50. 50. 50 2/11/2013 v8.0 Balanced Scorecard – A Template From: January 2010 ORGANIZATION: TBD Until: December 2010 Current Month: TBD 2010 KPI KPI Name (Unit) KPI First Name Champion Last Name 10 STRETCH 9 8 7 GOAL 6 5 4 3 BASE 2 1 0 ZERO WEIGHT 0 2010 TOTAL SCORE JANUARY FEBRUARY MARCH APRIL MAY JUNE JULY AUGUST SEPTEMBER OCTOBER NOVEMBER DECEMBER CURRENT SCORE 3 4 7 2 3 5 6 9 Stretch 2010 1000 Goal 2010 700 Base 2009 300 Actual 0 ORGANIZATION OPERATIONAL EXCELLENCE BALANCED SCORECARD FINANCIALS CUSTOMERS PROCESSES RESULTS 1 2 5 7 4 12 11 8 9 3 6 10
  51. 51. 51 2/11/2013 v8.0 Balanced Scorecard – A Template 1 2 5 7 4 3 6 Name of the Organization Scorecard Time Frame (e.g. 6 or 12 Months) KPI Categories (e.g. Financials – Customers – Processes – Learning & Growth) KPI Name and Unit (e.g. On-Time-Delivery in %) KPI Champion or Business Leader Each KPI on the scorecard is important. Otherwise, it should not be on the scorecard. However, not every KPI is equally important. Define the weight (1 to 100) of each KPI using this row. The sum of all the weights needs to add up to 100. Define Level 3 = Baseline – Level 7 = Goal – Level 10 = Stretch Goal for each KPI. The Baseline is usually the lowest acceptable performance level for a specific KPI or the performance during the past 3, 6 or 12 months.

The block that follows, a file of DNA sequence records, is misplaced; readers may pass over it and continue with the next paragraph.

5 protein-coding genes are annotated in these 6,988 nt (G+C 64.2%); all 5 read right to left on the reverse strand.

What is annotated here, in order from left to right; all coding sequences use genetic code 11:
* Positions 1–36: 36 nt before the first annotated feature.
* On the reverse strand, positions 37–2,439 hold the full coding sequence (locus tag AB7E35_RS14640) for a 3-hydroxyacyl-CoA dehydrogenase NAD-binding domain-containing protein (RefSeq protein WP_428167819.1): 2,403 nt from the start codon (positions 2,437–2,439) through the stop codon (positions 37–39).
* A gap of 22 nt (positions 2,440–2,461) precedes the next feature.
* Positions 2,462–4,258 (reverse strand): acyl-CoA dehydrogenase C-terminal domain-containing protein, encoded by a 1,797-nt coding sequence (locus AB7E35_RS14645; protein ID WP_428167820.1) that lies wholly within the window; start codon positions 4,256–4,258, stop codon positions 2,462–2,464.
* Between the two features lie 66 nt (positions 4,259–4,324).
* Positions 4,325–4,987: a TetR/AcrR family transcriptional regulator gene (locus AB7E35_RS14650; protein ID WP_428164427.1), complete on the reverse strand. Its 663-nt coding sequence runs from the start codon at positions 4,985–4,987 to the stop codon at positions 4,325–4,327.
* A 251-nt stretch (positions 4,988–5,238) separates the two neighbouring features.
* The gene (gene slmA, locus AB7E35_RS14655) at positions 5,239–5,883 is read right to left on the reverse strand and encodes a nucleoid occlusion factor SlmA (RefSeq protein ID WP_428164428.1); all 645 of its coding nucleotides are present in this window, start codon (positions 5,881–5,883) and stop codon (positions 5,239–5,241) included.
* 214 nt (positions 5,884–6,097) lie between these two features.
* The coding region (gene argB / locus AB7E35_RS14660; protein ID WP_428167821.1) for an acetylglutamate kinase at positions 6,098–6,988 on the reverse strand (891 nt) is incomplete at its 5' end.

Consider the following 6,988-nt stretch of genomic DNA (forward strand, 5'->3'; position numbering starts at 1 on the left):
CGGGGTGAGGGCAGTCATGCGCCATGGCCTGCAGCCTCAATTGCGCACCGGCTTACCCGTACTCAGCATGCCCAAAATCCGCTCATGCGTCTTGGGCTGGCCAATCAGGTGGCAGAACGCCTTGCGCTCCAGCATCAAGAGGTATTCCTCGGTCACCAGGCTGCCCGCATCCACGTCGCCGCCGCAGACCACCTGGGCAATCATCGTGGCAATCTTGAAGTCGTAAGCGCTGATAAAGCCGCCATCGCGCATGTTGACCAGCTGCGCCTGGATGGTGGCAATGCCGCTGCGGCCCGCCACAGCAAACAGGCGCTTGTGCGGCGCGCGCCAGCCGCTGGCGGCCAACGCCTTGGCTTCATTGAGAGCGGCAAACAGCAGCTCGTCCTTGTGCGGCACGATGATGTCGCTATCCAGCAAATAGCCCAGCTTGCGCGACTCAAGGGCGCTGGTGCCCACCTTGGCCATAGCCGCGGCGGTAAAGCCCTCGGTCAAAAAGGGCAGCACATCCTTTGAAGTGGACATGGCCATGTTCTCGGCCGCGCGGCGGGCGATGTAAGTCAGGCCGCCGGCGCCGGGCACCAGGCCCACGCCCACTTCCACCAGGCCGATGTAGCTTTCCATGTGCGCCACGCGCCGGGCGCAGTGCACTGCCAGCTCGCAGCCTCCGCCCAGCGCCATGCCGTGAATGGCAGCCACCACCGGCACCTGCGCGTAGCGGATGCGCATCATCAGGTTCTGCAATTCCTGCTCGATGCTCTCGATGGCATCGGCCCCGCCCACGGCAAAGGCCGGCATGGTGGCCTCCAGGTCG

52. 52. 52 2/11/2013 v8.0 Balanced Scorecard – A Template 12 11 9 10 Define KPI Performance Levels for the levels 0 - 2, 4 - 6, and 8 – 9, so that each level represents an improvement in the KPI. Track monthly performance for each Balanced Scorecard KPI and record actual performance. Enter the current Performance Level (0 to 10) for each KPI, based on last month’s performance. Use the colors “red”, “yellow”, and “green” to visualize if the performance improvement for the specific KPI is on track or not. Use the Markers (circles) to visualize current performance level for each KPI in . Automatic calculation of overall scorecard score for the current month, e.g. All KPIs perform at Baseline Level -> Total Score 300 Points All KPIs perform at Target Level -> Total Score 700 Points All KPIs perform at Stretch Goal Level -> Total Score 1000 Points Track Monthly Total Score, as calculated in . Use the colors “red”, “yellow”, and “green” to visualize if overall performance improvements are on track. 8 8 11